Additionally, those organizations that rely on operational technology will have to be on guard as we expect threat actors using malware such as Industroyer2 and Trisis/TRITON to continue their attacks. The most likely reason behind these attacks is that these environments are often running legacy systems, in unpatched environments, and are ripe for well-known exploits while increasingly being connected to the IT network, allowing a bridge to Threat Actors. CISOs who gain responsibility for securing these legacy networks should ensure appropriate boundaries between environments are put in place, using the Purdue model as an example. This type of error will lead threat actors to create additional Metasploit-like toolsets such as PIPEDREAM. The Purdue Model is a structural model for industrial control system security focusing on the segmentation of physical processes, various sensors, supervisory controls, operations, and logistics and while access to the cloud does complicate OT/IoT/IoMT environments, the model is still relevant.

Another issue that will continue into 2023 is the general lack of funding afflicting so many security teams worldwide. An unfortunate outcome here is CISOs may know their organization is vulnerable but will not have the financial resources required to fix the problems. In a way, this is similar to the 'failure to patch' epidemic many suffer from today. CISOs should go on the attack, using limited budgets to proactively uncover weaknesses in their environment through cybersecurity controls such as vulnerability scanning and continuous threat hunting.

On the plus side, we think more companies will take the mature view of "assumption of breach," and although their security teams may already be overworked and overstressed, they will spend more time and money to understand their entire attack surface. This change will improve asset-based risk management based on easy-to-use-and-deploy configuration management databases (CMDBs), providing network and asset controls ensuring “shadow” systems are not stood-up within the environment, unknowingly.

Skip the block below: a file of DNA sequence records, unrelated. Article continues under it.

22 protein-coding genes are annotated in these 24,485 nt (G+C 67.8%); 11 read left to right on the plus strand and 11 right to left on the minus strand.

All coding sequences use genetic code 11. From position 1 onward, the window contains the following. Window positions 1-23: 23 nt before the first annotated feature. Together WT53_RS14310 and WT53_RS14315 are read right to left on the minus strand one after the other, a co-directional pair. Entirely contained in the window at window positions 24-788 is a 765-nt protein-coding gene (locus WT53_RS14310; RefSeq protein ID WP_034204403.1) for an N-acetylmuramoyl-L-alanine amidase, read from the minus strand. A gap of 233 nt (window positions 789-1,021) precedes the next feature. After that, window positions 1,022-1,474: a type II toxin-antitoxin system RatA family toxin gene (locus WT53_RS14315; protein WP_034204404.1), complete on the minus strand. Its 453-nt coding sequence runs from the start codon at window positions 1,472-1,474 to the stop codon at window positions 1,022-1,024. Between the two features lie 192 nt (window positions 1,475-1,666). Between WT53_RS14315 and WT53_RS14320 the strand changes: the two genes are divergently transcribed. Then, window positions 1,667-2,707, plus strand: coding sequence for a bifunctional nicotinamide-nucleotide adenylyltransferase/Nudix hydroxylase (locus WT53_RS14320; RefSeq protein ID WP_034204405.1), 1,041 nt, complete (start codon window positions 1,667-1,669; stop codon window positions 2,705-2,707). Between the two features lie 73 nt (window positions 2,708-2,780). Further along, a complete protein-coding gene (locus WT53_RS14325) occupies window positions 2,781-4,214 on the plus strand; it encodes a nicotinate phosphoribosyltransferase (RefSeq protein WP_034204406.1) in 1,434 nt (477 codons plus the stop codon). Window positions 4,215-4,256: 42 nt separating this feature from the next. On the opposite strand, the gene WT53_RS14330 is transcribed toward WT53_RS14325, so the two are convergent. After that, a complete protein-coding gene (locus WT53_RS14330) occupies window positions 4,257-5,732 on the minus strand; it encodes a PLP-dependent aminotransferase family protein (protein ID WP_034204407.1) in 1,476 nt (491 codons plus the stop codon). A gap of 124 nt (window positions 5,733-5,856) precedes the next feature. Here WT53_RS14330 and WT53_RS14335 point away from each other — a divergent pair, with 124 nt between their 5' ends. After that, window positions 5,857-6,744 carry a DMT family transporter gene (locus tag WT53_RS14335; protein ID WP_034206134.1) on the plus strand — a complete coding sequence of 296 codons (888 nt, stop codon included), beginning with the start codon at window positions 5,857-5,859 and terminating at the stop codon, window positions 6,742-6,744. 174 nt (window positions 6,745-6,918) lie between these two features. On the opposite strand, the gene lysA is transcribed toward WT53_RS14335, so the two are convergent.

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Jesse Emerson, Vice President, Solution Architecture & Engineering

Ransomware and specifically ransomware-as-a-Service will continue to be top of mind, and to counter this threat, a plethora of ransomware-specific solutions will enter the market, and the capabilities of these solutions will quickly become features in broader platform XDR tools.

Managed Detection and Response (MDR) will become more tightly defined in the industry and will continue to be widely adopted across verticals and organizations of all sizes, often displacing or significantly altering the expectations of "traditional" SOC operations and tools, including SIEM. 

Due to economic pressures, many CISOs will be faced with cost-reduction or cost-optimization challenges, forcing them to consolidate products and service vendors while looking for ways to maintain their organization's security. This factor will also increase the "partnership" aspect of these relationships, moving from a detached "vendor management" approach to one with a more shared commitment to achieving outcomes. Hybrid and Co-Managed solution formats will be highly valued as a result.

The need for and investment in OT security solutions will continue to accelerate, with safety-impacting threats surfacing in multiple geographies. 

 

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Nick Ellsmore, Senior Vice President, Worldwide Consulting & Professional Services

Almost every company will spin up a project to remove, delete, destroy, and otherwise reduce the amount of sensitive data they hold. We can expect the phrase "data is the new oil," to be replaced by "data is the new uranium." 

The weight of incoming data security regulations will crush some businesses. We will see companies leaving certain lines of business because they cannot afford the cybersecurity compliance burden. 

We are coming to the end of the 'de-centralization' period of cybersecurity in which everyone tries to do everything themselves, and we are shifting into a 're-centralization' phase where a small number of players will take on the heavy burden of protecting the majority of the market. We see this in things like "shared service hubs" in government and are heading towards shared Identity Service Providers in government to mitigate against ID breaches in private sector organizations.